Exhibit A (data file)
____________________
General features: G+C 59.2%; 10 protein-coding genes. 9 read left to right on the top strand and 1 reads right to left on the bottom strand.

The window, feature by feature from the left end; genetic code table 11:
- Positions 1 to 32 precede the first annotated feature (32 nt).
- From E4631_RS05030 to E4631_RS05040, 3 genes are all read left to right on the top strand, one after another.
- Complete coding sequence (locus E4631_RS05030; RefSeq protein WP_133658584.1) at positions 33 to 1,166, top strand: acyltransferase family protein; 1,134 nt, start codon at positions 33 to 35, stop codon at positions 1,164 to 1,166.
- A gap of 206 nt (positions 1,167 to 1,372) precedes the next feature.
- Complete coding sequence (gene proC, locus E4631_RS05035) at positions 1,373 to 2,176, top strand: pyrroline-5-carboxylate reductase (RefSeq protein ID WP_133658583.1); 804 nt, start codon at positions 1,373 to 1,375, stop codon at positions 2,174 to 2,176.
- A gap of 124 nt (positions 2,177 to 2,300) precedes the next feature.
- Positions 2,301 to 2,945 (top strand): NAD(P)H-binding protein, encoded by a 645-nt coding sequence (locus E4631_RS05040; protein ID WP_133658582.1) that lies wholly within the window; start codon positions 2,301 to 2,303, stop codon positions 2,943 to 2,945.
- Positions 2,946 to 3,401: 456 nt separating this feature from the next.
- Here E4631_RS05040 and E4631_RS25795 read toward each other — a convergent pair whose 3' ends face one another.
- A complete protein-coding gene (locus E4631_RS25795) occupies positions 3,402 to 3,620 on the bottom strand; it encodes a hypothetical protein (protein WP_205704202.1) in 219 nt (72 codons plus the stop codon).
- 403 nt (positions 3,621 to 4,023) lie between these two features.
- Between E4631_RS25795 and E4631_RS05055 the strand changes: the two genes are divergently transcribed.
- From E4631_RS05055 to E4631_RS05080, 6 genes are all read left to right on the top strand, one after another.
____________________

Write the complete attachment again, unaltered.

General features: G+C 59.2%; 10 protein-coding genes. 9 read left to right on the top strand and 1 reads right to left on the bottom strand.

The window, feature by feature from the left end; genetic code table 11:
- Positions 1 to 32 precede the first annotated feature (32 nt).
- From E4631_RS05030 to E4631_RS05040, 3 genes are all read left to right on the top strand, one after another.
- Complete coding sequence (locus E4631_RS05030; RefSeq protein WP_133658584.1) at positions 33 to 1,166, top strand: acyltransferase family protein; 1,134 nt, start codon at positions 33 to 35, stop codon at positions 1,164 to 1,166.
- A gap of 206 nt (positions 1,167 to 1,372) precedes the next feature.
- Complete coding sequence (gene proC, locus E4631_RS05035) at positions 1,373 to 2,176, top strand: pyrroline-5-carboxylate reductase (RefSeq protein ID WP_133658583.1); 804 nt, start codon at positions 1,373 to 1,375, stop codon at positions 2,174 to 2,176.
- A gap of 124 nt (positions 2,177 to 2,300) precedes the next feature.
- Positions 2,301 to 2,945 (top strand): NAD(P)H-binding protein, encoded by a 645-nt coding sequence (locus E4631_RS05040; protein ID WP_133658582.1) that lies wholly within the window; start codon positions 2,301 to 2,303, stop codon positions 2,943 to 2,945.
- Positions 2,946 to 3,401: 456 nt separating this feature from the next.
- Here E4631_RS05040 and E4631_RS25795 read toward each other — a convergent pair whose 3' ends face one another.
- A complete protein-coding gene (locus E4631_RS25795) occupies positions 3,402 to 3,620 on the bottom strand; it encodes a hypothetical protein (protein WP_205704202.1) in 219 nt (72 codons plus the stop codon).
- 403 nt (positions 3,621 to 4,023) lie between these two features.
- Between E4631_RS25795 and E4631_RS05055 the strand changes: the two genes are divergently transcribed.
- From E4631_RS05055 to E4631_RS05080, 6 genes are all read left to right on the top strand, one after another.